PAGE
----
There weren’t many tales of glorious on-court achievements or personal accomplishments in Bobby Jones’ speech Friday night as he was enshrined into the Naismith Memorial Basketball Hall of Fame.
Jones thanked plenty of people who made his induction possible, from his parents to his teammates to his coaches. Though quite kind, that wasn’t especially unique.
One of the groups Jones thanked, however, isn’t typically included in a Hall of Fame speech.
“The NBA refs who called my games called 2,500 fouls on me during my career,” Jones said with a smile. “Their integrity and willingness to communicate to players about why a certain call was made is greatly appreciated. … Men who called them like they saw ‘em — sometimes in my favor, sometimes not.”
Jones, an 11-time All-Defensive Team selection, is the 17th Sixers player in the Hall of Fame. He was flanked by two others Friday night, Charles Barkley and Julius Erving. They were “coming off the bench,” Jones explained, since his presenters David Thompson and Billy Cunningham could not be in Springfield, Massachusetts. Jones asked that those in attendance pray for Thompson, a teammate of Jones’ during his time with the Denver Nuggets who he said is dealing with health problems, and think of Cunningham, another Sixers Hall of Fame player and Jones’ coach for seven seasons. Jones said Cunningham is coping with the impact of Hurricane Dorian.
Jones, Cunningham and Erving made three NBA Finals appearances together, winning the Sixers’ last championship in 1982-83. Jones wasn’t renowned for his scoring — he averaged 10.7 points per game with the Sixers — but he developed a reputation as a defensive stalwart and consummate winner. He recalled Friday when he learned that he’d need to develop other qualities besides scoring.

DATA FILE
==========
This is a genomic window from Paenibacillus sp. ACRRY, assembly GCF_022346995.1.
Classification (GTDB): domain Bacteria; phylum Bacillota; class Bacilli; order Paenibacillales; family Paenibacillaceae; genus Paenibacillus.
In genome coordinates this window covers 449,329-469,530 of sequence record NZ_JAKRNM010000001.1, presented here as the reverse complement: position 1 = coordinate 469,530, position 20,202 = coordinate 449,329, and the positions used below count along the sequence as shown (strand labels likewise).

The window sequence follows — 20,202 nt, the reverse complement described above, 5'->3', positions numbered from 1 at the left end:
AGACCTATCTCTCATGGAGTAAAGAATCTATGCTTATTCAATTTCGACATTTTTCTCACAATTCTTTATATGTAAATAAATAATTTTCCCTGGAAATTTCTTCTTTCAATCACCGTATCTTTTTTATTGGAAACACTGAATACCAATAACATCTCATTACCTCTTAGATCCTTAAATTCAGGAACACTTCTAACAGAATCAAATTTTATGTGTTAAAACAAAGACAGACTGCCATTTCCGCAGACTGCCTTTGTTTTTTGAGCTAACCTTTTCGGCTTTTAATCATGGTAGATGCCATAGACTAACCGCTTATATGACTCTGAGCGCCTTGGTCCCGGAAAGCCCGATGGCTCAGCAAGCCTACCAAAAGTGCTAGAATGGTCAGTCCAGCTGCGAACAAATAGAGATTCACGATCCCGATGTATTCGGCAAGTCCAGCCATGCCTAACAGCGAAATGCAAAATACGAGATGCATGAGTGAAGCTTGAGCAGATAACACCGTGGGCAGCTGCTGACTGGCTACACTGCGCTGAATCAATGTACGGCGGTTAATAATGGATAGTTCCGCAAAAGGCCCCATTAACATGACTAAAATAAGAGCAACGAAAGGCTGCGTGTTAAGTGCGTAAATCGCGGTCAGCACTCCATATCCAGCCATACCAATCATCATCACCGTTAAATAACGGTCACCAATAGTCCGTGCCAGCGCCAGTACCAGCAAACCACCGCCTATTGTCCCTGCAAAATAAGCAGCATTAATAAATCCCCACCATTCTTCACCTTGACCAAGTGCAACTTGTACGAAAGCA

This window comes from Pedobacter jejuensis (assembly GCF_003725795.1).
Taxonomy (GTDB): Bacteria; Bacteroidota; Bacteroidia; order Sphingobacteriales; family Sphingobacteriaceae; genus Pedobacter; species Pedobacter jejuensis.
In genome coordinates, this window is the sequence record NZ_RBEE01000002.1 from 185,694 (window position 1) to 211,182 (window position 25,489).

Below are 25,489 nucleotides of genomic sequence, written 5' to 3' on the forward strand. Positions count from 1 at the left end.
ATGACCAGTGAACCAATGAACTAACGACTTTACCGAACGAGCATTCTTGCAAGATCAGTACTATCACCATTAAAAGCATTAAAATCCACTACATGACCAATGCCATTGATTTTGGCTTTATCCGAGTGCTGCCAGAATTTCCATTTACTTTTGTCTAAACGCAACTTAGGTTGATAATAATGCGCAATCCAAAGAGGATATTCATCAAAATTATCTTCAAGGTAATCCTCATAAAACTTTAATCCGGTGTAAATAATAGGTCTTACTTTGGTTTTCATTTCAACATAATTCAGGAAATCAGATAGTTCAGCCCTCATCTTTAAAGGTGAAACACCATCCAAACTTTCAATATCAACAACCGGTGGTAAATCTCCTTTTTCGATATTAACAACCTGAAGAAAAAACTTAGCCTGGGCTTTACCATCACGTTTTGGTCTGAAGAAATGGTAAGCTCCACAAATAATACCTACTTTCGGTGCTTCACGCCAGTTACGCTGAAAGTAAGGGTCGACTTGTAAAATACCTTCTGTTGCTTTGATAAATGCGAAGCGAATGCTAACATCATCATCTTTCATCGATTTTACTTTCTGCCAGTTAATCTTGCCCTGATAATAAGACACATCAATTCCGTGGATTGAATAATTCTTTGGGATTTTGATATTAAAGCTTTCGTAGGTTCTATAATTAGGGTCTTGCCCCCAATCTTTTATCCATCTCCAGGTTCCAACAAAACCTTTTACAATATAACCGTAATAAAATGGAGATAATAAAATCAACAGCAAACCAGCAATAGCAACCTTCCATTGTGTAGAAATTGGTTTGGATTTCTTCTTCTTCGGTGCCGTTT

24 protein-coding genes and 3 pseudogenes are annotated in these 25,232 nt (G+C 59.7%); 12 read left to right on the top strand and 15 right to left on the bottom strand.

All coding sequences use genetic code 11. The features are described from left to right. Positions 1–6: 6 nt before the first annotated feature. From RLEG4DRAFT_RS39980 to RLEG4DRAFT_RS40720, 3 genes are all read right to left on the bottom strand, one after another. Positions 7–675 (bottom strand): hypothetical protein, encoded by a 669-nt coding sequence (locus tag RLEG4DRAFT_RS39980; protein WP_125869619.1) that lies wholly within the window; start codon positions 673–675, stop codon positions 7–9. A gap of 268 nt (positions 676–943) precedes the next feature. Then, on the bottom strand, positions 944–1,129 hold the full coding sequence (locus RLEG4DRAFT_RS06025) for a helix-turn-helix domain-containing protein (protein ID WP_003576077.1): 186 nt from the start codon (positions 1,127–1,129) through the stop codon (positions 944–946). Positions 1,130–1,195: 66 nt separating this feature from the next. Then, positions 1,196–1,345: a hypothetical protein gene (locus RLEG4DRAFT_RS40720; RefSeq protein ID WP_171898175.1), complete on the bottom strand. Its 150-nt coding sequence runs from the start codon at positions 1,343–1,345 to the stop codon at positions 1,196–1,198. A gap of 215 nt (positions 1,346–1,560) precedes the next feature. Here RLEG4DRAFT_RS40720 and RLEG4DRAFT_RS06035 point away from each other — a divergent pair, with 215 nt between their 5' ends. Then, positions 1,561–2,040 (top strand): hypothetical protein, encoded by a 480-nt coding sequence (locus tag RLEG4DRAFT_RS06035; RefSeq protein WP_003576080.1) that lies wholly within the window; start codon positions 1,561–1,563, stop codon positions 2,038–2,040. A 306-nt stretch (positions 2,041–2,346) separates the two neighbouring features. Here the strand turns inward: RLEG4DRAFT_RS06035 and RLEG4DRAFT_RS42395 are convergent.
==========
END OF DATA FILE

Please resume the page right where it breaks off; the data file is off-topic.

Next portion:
I remember coming home one night and I told my mom I had a big scoring game. Her response was, ‘Bobby, that’s really good, but I once scored 48 in a high school game.’ I guess not being the leading scorer in the family helped me understand that there are other ways to impact a game.
The inaugural winner of the NBA’s Sixth Man of the Year Award in that 1982-83 season, Jones didn’t choose to dwell on beating the Lakers in those Finals or gloat over the stars he shut down on defense. Instead, he preferred the moments out of the spotlight.
“My finest memories as a Sixer were the many bus rides in D.C., New York and New Jersey," he said, "and talking with Clint [Richardson], Doug [Collins], Darryl [Dawkins] and Jeff Millman, our equipment manager and friend to all.”
You can watch Jones’ full speech here.
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